The research that led to the development of the K-Briq started around ten years ago. The K-Briq is only one outcome of that research, and we tried and tested countless other materials, concepts and ideas. Only in 2019 did we decide to incorporate the company, to enter the market with the K-Briq. The timescales to research and develop a totally new technology are [always] long.
At each stage we have been meticulous, we have spent a long time testing and de-risking the K-Briq. We collated the extremities of multiple building standards and tested the K-Briq for all of them. Building standards require that you test for strength and different types of weather, such as freeze-thaw cycles. We tested for water absorption and other variables.
Thousands of bricks have been tested to failure for us to understand how they would fail and in what conditions. Due to Covid-19, the K-Briq endured numerous unintended tests too. During the first lockdown, I left the bricks in the lab for three months at temperatures of minus 16. There is no standard that requires bricks to withstand those temperatures for that time, but now we know that the K-Briq can. We are taking it step by step. Perhaps we could scale up further than a few million bricks initially, but that is the initial target we set for ourselves. Once we have hit that, we will keep growing through a licensing or franchise model to deliver scalable impact.
What is next for the K-Briq?
Through the research and development of the K-Briq, funding was secured from the Construction Scotland Innovation Centre (CSIC), Zero Waste Scotland (ZWS), Scottish Enterprise and the Royal Academy of Engineering to support its development up to taking it to market.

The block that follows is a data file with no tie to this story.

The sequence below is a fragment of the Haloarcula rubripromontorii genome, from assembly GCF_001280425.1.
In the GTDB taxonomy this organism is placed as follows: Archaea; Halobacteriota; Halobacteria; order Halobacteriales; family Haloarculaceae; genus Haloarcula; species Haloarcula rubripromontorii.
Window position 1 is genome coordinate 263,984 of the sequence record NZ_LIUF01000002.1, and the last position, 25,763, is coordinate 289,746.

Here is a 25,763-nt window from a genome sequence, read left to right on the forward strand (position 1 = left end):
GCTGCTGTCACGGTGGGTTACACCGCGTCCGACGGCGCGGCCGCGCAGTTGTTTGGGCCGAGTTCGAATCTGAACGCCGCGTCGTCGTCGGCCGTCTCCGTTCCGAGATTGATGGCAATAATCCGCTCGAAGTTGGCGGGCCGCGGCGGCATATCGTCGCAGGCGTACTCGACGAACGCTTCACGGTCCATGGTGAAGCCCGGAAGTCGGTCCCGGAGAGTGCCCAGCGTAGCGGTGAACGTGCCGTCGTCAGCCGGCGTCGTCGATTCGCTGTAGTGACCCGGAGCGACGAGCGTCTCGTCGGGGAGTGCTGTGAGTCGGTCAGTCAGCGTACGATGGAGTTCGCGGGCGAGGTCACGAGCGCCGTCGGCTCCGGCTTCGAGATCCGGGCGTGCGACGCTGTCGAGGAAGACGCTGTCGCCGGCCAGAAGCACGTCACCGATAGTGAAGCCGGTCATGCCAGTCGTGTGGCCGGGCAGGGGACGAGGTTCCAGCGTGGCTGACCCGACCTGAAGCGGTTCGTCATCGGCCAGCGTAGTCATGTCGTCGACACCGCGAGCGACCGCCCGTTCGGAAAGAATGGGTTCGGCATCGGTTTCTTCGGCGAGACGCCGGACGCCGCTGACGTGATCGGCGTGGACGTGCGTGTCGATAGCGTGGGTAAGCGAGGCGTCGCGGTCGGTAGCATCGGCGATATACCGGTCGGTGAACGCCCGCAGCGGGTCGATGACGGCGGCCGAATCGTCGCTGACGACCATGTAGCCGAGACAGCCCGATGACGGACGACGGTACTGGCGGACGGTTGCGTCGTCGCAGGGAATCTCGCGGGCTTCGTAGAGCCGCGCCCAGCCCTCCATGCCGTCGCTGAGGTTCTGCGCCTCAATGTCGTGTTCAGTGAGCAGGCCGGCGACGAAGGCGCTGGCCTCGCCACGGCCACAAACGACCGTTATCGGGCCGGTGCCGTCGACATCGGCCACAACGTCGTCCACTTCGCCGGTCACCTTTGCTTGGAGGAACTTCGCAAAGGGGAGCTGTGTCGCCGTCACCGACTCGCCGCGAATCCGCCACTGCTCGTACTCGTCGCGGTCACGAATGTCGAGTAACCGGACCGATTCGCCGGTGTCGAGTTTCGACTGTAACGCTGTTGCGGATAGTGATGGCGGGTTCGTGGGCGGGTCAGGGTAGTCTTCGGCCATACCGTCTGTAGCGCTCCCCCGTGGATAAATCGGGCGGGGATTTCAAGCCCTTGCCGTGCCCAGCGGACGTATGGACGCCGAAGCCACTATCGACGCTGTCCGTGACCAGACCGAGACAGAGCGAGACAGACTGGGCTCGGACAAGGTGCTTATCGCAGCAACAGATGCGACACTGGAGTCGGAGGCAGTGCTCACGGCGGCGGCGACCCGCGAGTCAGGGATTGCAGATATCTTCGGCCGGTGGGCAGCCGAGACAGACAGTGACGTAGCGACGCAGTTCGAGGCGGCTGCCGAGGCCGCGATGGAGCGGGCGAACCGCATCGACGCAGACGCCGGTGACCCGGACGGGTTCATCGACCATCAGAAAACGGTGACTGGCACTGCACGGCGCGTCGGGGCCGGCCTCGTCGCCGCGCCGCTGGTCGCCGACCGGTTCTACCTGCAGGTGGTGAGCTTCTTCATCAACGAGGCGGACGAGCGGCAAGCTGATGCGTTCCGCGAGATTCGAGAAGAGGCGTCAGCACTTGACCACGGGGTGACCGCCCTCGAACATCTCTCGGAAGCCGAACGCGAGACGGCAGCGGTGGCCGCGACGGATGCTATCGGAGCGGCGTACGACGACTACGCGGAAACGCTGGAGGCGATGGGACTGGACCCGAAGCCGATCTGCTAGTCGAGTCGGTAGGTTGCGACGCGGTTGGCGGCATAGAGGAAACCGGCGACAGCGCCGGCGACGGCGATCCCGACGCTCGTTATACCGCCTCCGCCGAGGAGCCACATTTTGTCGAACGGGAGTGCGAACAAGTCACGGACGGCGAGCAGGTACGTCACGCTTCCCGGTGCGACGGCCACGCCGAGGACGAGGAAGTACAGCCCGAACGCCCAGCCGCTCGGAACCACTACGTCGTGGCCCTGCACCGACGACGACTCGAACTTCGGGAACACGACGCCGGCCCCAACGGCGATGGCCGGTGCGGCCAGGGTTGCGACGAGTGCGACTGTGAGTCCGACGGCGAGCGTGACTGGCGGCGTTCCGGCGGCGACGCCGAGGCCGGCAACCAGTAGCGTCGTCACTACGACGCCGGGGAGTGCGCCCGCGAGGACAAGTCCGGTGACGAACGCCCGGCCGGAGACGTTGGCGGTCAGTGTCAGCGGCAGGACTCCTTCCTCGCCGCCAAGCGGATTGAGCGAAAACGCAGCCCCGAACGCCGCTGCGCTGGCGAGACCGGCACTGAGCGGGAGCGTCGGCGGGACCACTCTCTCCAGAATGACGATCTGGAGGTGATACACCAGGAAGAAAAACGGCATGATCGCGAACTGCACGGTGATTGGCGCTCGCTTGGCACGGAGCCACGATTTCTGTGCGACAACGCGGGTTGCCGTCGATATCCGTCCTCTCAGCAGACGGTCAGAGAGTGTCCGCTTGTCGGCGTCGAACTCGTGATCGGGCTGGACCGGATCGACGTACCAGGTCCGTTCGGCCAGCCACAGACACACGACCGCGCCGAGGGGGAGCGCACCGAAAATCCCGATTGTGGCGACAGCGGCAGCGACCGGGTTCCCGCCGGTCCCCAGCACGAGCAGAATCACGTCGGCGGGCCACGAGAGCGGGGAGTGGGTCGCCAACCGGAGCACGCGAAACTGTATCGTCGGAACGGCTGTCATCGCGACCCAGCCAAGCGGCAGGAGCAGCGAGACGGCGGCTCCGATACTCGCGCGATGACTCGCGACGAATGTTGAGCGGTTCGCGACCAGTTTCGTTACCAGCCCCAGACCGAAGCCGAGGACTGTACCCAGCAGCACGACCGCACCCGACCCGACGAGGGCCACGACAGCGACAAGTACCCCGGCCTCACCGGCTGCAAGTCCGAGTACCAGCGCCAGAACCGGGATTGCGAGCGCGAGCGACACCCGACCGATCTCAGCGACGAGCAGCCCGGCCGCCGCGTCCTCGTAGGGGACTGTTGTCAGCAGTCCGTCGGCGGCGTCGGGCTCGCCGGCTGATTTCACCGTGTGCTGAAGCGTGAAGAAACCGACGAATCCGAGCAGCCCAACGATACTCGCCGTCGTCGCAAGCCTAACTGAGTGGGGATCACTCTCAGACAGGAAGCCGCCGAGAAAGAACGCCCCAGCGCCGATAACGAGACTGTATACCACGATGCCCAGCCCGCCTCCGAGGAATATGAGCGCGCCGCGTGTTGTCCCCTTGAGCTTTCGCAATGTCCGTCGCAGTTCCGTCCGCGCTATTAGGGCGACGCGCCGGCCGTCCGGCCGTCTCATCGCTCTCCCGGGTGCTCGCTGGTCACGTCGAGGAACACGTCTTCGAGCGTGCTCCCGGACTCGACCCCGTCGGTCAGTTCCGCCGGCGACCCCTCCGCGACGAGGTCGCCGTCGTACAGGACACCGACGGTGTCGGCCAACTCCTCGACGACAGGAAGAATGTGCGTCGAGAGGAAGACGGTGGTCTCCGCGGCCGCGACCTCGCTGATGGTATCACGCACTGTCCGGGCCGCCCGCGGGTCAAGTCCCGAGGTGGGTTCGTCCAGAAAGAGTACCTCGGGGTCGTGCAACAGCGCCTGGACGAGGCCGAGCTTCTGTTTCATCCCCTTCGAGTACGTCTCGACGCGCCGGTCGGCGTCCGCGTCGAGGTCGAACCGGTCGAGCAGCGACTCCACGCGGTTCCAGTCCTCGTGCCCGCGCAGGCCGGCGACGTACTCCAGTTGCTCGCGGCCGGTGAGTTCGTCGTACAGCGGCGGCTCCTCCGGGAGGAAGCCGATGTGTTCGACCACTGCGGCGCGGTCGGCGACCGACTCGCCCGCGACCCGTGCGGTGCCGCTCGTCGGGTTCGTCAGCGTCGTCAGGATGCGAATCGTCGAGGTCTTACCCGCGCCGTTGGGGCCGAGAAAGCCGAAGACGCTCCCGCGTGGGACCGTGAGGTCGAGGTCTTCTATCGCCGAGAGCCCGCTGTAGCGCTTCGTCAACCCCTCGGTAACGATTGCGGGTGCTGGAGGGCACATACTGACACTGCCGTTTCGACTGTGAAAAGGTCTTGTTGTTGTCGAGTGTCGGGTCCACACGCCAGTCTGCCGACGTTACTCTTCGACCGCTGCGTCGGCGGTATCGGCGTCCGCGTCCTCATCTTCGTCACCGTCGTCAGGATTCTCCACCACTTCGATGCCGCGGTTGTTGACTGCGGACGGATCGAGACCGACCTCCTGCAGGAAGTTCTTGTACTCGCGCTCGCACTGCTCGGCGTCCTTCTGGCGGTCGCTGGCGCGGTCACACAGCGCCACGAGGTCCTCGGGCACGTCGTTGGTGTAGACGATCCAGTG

More recently, Kenoteq secured funding from Zero Waste Scotland to scale up production [to several million bricks/year] and expand our production infrastructure. Depending on the project size, demand changes and larger projects might require larger numbers of bricks; we are building our capacity to meet those numbers.
Once we have scaled up our infrastructure, our facility and the bricks produced, the British Board of Agrément (BBA), which is a UK body that certifies construction products and systems, will come to certify our factory in Scotland. Then we can commence production of several million bricks. Things have been delayed due to Covid-19 and Brexit, but it is getting very exciting now. Once the factory has been checked, we can send the final bricks to be certified. In the UK, there are no standards for sustainable building materials, as there are in Germany. However, the BBA is aligned with EU building regulations and is the most prestigious certification you can receive for building materials.
Our plan now is to reproduce the bricks in areas of high demand, such as South East England, ensuring the same quality is replicated across all the necessary processes. There are a number of companies and organisations that have plans to use our bricks, and we have several large projects in the pipeline. I cannot say more about those at the moment, but watch this space.
This article originally appeared on Energy Monitor.